Since the watershed work, villagers have been growing fruits and vegetables profitably. Credit: Chandrakant Kshirsagar
If it can be done in Marathwada, it can be emulated anywhere else in the country – provided there is a will. A village in a region known for its arid landscape and high incidence of farmer suicides has demonstrated how to create an oasis in a bleak topography.
The Marathwada region, which spans eight districts of Maharashtra and borders Karnataka and Telangana, has traditionally been drought-prone.
According to reports, it’s hit by a severe drought almost every two decades and suffers from dry spells in between, leading to crop losses and placing a farming community under perpetual distress.
One village in Marathwada has managed to become water-sufficient and revive its agricultural fortunes, thanks to watershed management.
Located in Jalna district, Kadawanchi is a village of dry and undulating terrain. It neither has a river nor a stream flowing through it – common to thousands of other villages in the country. Until 1995, women would walk several kilometres in the blazing sun to fetch water for daily needs while men waited for rains to grow jowar, wheat and pulses, the three main crops cultivated there.
Today, however, this village of 750-800 farmers is water-sufficient. It has more than 400 farm ponds for irrigation and ample groundwater to keep the borewells running round the year.
When 101Reporters asked the villagers how their lives had changed, they turned to numbers proudly. Before 2000, more than 300 residents of Kadawanchi would migrate to neighbouring districts to work as sugarcane labourers in the off-season. Now, over 500 migrants from all over the country come here to work in farms.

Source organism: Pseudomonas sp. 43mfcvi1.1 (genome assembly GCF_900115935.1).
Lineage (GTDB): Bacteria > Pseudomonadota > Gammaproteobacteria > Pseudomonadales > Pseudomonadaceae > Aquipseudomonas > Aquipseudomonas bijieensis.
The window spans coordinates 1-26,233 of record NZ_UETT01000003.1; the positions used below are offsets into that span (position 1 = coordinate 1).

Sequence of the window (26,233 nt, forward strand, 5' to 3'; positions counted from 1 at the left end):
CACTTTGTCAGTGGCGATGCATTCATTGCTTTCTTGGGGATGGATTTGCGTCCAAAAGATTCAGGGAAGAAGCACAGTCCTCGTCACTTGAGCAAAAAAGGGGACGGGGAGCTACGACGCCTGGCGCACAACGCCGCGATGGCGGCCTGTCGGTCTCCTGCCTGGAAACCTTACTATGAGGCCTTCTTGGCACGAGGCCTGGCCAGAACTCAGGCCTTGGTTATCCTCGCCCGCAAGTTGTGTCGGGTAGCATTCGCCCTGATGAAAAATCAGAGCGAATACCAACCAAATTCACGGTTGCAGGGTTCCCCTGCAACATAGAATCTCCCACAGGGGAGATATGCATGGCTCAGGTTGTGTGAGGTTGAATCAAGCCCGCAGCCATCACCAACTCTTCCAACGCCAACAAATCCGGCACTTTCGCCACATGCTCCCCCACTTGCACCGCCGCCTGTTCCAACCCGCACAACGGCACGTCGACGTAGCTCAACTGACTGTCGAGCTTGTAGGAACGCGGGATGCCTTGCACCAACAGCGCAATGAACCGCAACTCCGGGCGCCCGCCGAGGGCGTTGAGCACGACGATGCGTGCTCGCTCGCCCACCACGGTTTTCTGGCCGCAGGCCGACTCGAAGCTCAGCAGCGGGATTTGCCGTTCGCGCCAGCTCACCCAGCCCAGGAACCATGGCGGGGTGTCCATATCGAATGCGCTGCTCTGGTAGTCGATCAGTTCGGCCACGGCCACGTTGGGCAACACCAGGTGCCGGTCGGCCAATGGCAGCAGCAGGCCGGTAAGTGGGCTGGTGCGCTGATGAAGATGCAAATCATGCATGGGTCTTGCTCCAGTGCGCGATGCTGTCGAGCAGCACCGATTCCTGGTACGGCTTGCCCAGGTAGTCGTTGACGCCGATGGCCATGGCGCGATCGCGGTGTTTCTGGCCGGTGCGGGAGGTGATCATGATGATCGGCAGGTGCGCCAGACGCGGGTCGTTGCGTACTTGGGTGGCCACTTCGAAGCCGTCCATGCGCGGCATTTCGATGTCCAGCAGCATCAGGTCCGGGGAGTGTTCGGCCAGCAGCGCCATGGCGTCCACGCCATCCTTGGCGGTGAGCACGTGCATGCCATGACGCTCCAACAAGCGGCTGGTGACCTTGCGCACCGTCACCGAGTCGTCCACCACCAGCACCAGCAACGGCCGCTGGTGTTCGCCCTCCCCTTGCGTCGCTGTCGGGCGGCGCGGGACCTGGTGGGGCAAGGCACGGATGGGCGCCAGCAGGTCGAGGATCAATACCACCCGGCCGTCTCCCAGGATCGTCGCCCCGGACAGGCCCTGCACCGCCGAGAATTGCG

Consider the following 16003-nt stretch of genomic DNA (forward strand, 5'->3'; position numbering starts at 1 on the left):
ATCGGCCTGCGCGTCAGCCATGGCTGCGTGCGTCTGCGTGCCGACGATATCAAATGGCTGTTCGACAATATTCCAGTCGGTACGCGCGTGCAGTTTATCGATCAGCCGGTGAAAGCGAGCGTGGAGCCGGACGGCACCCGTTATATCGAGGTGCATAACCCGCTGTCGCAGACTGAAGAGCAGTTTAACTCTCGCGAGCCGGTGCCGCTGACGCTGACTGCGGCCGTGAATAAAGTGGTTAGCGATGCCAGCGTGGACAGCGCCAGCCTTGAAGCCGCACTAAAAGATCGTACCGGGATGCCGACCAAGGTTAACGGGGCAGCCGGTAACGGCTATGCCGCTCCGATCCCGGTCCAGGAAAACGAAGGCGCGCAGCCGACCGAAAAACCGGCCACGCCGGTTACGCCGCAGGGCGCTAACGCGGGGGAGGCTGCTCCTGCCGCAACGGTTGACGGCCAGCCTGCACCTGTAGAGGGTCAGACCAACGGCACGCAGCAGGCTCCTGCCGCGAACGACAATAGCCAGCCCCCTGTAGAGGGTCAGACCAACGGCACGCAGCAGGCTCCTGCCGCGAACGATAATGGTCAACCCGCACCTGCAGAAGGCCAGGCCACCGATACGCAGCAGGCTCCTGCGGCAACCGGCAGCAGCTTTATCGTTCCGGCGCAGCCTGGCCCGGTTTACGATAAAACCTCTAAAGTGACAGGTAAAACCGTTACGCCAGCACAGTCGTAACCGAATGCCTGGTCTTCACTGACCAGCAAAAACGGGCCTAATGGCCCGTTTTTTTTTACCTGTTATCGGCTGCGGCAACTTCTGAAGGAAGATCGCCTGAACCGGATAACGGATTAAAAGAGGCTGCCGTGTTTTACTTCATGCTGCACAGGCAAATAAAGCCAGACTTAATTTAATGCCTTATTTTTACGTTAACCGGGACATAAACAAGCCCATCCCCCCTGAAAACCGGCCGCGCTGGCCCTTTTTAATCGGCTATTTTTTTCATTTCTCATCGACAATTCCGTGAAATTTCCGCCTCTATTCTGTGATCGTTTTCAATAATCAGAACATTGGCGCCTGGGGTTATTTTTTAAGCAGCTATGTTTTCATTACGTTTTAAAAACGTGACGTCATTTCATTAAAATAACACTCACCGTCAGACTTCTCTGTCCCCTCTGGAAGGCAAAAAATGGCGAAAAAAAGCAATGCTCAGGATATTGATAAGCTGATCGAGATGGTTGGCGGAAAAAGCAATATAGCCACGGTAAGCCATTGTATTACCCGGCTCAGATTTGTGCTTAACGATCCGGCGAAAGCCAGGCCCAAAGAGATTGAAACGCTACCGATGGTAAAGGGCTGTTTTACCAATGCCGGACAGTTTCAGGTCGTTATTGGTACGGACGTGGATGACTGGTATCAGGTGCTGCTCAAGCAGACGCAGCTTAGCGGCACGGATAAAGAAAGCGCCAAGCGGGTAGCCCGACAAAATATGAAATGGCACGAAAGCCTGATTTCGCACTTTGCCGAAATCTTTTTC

According to a survey done by a local NGO, Marathwada Sheti Sahaya Mandal, the annual village income shot up from Rs 74 lakh in 2000 to a whopping Rs 72 crore in 2019!
Every drop counts
Kadawanchi is a shining example of how communities can fight dire circumstances if they are provided with the right knowledge and given adequate financial support.
1995-1996 was an important period in the life of this village. Residents were staring at water scarcity and negligible income from farming. It was then that an elder, Vijay Anna Borade, decided to visit the adjoining Parbhani district where villages like Jodgaon had implemented watershed measures. Other villagers joined him and saw how water management had turned around the fate of these drought-prone communities.
On their return, they met members of the Marathwada Sheti Sahaya Mandal that runs the Krishi Vigyan Kendra (KVK) in Jalna. KVKs are farm science centres that demonstrate area-specific technology modules in the field of agriculture and are funded by the Indian Council of Agricultural Research (ICAR).
Incidentally, around the same time, Jalna’s KVK got additional funding of Rs 1.15 crore under the Indo-German Watershed Development Programme [IGWDP] to carry out water conservation in 100 villages in the district, including Kadawanchi.